President Barack Obama's administration is framing the move as a continuation of its pledge to close the prison at Guantanamo Bay. But by restarting new military commission trials and reforming the procedures to deal with prisoners who are set to remain there for years, the administration is implicitly acknowledging that the prison isn't being shuttered in the near future.
"Today, I am announcing several steps that broaden our ability to bring terrorists to justice, provide oversight for our actions, and ensure the humane treatment of detainees," Obama said in a statement. The new policy will be implemented through an order by U.S. Secretary of Defense Robert Gates allowing for the resumption of military tribunals, and an executive order that updates the process for reviewing the threat posed by prisoners at Guantanamo.
Five senior administration officials explained the details of the new policy in a conference call with reporters on Monday afternoon. They made the case that the president is still committed to closing the prison at Guantanamo Bay, as he affirmed in his May 2009 speech at the National Archives.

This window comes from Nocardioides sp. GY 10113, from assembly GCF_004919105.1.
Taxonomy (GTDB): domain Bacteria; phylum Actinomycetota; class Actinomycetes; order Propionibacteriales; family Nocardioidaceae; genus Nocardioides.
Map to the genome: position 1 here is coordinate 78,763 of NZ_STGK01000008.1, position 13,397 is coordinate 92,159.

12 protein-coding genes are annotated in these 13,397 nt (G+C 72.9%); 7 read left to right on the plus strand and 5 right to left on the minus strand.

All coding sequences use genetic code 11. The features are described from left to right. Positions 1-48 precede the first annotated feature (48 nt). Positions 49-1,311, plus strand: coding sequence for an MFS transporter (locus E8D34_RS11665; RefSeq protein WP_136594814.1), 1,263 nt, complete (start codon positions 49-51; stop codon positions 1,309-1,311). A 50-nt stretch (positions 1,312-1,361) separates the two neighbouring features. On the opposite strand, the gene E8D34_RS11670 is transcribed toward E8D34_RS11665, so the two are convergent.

"The President does remain committed to closing the prison at Guantanamo Bay, based on the judgment of our military commanders and our national security team that it hinders our security in the long run," a senior administration official said.
For those prisoners who the U.S. government is not prepared to prosecute but cannot be released due to concerns they still pose a threat, the administration is establishing a new "periodic review board," made up of representatives from the Departments of Defense, Justice, State, and Homeland Security, to assess whether each prisoner's detention "is necessary to protect against a significant threat to the security of the United States." Every prisoner will receive a full review within one year of today and another full review every three years.
The new prisoner periodic review boards are an effort to reform the administrative review boards, which have been used to judge whether prisoners should be held without trial up until now. However, it is still unclear how this policy will be implemented.
The administration contends that civilian courts could still be used for terror trials, but there are no definite plans to do so right now.
"We are reaffirming our commitment to Article III (civilian) courts as a fundamental tool of American justice and as a tool that the government has to bring terrorists to justice has been the case frequently in recent months and years," another senior administration official said.